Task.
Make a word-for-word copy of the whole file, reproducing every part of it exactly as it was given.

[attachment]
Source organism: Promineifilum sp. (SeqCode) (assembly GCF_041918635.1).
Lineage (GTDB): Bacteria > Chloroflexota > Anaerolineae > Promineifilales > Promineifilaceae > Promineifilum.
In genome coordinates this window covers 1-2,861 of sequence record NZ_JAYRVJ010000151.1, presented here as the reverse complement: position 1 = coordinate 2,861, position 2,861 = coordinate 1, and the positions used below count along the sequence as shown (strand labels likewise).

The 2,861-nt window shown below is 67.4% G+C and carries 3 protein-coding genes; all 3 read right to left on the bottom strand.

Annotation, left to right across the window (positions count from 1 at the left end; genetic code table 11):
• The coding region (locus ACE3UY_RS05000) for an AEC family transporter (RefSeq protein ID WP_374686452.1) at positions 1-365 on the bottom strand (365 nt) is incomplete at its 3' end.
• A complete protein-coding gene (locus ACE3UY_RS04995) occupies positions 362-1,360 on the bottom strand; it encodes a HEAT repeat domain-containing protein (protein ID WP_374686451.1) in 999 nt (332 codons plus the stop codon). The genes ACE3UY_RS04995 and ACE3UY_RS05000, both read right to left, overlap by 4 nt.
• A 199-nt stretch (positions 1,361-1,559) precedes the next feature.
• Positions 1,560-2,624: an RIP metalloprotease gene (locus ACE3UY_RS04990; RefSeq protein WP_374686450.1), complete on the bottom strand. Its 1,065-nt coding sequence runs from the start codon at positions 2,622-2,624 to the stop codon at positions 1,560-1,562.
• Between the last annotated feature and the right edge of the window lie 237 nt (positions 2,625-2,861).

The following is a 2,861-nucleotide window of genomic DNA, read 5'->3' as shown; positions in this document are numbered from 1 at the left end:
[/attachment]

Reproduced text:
Source organism: Promineifilum sp. (SeqCode) (assembly GCF_041918635.1).
Lineage (GTDB): Bacteria > Chloroflexota > Anaerolineae > Promineifilales > Promineifilaceae > Promineifilum.
In genome coordinates this window covers 1-2,861 of sequence record NZ_JAYRVJ010000151.1, presented here as the reverse complement: position 1 = coordinate 2,861, position 2,861 = coordinate 1, and the positions used below count along the sequence as shown (strand labels likewise).

The 2,861-nt window shown below is 67.4% G+C and carries 3 protein-coding genes; all 3 read right to left on the bottom strand.

Annotation, left to right across the window (positions count from 1 at the left end; genetic code table 11):
• The coding region (locus ACE3UY_RS05000) for an AEC family transporter (RefSeq protein ID WP_374686452.1) at positions 1-365 on the bottom strand (365 nt) is incomplete at its 3' end.
• A complete protein-coding gene (locus ACE3UY_RS04995) occupies positions 362-1,360 on the bottom strand; it encodes a HEAT repeat domain-containing protein (protein ID WP_374686451.1) in 999 nt (332 codons plus the stop codon). The genes ACE3UY_RS04995 and ACE3UY_RS05000, both read right to left, overlap by 4 nt.
• A 199-nt stretch (positions 1,361-1,559) precedes the next feature.
• Positions 1,560-2,624: an RIP metalloprotease gene (locus ACE3UY_RS04990; RefSeq protein WP_374686450.1), complete on the bottom strand. Its 1,065-nt coding sequence runs from the start codon at positions 2,622-2,624 to the stop codon at positions 1,560-1,562.
• Between the last annotated feature and the right edge of the window lie 237 nt (positions 2,625-2,861).

The following is a 2,861-nucleotide window of genomic DNA, read 5'->3' as shown; positions in this document are numbered from 1 at the left end: